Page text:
Osteoporosis: Reducing Risk With Diet And Exercise
Osteoporosis is a condition that causes bones to becomes weaker, increasing the risk of sustaining a fracture.
by Aoife Hannon
It is considered a silent disease, because generally we are unaware of its existence until we get a fracture. Osteoporosis effects one in five men over 50, one in two women over 50 and can sometimes affect children. However, can be preventable.
Preventable being the operative word here, with healthy lifestyle choices being key. There are some risk factors beyond our control, such as genetics or getting older but we want to know what we can do to ensure we are reducing our risk of developing osteoporosis. With 60% of bone being laid down in childhood, this is the time to ensure sufficient exercise, calcium and vitamin D intake. We continue to increase our bone density until we are in our mid-twenties to thirties. The more bone that gets laid down the less risk there is of developing fractures later in life. So, we have until our thirties to establish peak bone density and after this point we should be aiming to do what we can to maintain it.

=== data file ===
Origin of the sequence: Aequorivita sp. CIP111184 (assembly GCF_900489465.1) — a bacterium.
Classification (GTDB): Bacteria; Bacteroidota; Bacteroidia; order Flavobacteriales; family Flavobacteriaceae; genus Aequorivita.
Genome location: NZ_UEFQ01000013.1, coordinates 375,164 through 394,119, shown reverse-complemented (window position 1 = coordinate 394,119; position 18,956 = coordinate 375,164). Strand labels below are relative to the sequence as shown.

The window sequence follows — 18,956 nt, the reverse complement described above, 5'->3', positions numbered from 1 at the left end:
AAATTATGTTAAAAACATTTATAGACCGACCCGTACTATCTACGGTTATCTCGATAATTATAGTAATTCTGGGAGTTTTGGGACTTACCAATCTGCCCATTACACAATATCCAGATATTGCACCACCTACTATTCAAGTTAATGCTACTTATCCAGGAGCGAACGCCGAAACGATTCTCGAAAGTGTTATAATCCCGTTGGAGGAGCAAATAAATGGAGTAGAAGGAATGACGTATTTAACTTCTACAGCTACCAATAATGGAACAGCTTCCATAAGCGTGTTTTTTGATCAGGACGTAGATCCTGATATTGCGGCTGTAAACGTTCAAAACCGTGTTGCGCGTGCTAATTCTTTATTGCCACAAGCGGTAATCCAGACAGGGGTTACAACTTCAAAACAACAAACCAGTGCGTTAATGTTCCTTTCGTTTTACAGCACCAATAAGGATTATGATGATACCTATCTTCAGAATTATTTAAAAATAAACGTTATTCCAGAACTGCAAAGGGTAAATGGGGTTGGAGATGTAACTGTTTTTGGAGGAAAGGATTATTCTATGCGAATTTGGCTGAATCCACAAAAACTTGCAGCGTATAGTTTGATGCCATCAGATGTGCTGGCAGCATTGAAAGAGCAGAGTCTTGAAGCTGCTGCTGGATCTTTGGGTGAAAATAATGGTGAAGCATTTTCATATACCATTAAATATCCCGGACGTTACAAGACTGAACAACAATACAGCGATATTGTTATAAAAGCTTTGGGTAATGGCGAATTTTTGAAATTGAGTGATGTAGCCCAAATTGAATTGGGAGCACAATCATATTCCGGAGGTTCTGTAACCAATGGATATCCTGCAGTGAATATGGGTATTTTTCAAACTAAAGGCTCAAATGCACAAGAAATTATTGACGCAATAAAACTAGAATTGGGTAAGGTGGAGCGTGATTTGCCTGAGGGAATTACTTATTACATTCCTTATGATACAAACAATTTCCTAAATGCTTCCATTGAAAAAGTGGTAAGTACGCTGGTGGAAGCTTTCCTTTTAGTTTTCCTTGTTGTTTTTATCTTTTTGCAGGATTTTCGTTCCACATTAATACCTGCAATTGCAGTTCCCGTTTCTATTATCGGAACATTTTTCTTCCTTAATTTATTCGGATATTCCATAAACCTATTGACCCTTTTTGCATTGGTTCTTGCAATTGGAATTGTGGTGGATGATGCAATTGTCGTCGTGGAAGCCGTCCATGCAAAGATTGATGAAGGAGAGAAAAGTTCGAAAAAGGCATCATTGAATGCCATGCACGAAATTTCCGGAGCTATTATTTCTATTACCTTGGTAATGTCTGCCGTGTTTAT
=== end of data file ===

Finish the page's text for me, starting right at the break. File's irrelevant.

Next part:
If we do want to ensure we are supporting our bone health, here are some simple tips. Ensuring we reach our daily calcium and vitamin D requirements is imperative. Calcium is needed for the maintenance of normal bones and is the most abundant mineral found in our bones. Three daily servings of dairy products, such as milk yogurt or cheese will help you to reach your recommended daily allowance of calcium.
Vitamin D optimises our bodies ability to absorb calcium. One of the main sources of Vitamin D is sunlight on the skin. About 15 to 20 minutes of sunlight a day during the summer months, before putting on sunblock or makeup, is adequate to enable the body to store enough vitamin D. While this isn’t always feasible with our unpredictable climate, vitamin D can be found in foods such as oily fish (e.g. salmon), egg yolk and fortified dairy products.
If we are doing our best to ensure our diet is serving our bones well, we now need to ensure we are getting enough exercise. Weight bearing and impact based exercise stimulates bone growth. This could be in the form of running or jumping for younger populations or even just walking.
As I said earlier, osteoporosis can largely be preventable. Making poor dietary choices or not engaging in physical activity can have implications for your health further down the line. If we are better educated, then we have the knowledge to question fads and ensure we are making an informed decision. So, before you make any dietary or lifestyle changes, ensure you are doing what’s best for your health.
Aoife Hannon has a BSc Sport & Exercise Science, is undertaking a MSc Physiotherapy, and is a qualified PTTI Pilates Instructor. Follow Aoife on Instagram @AoifeHannon1 and subscribe to her YouTube Channel here.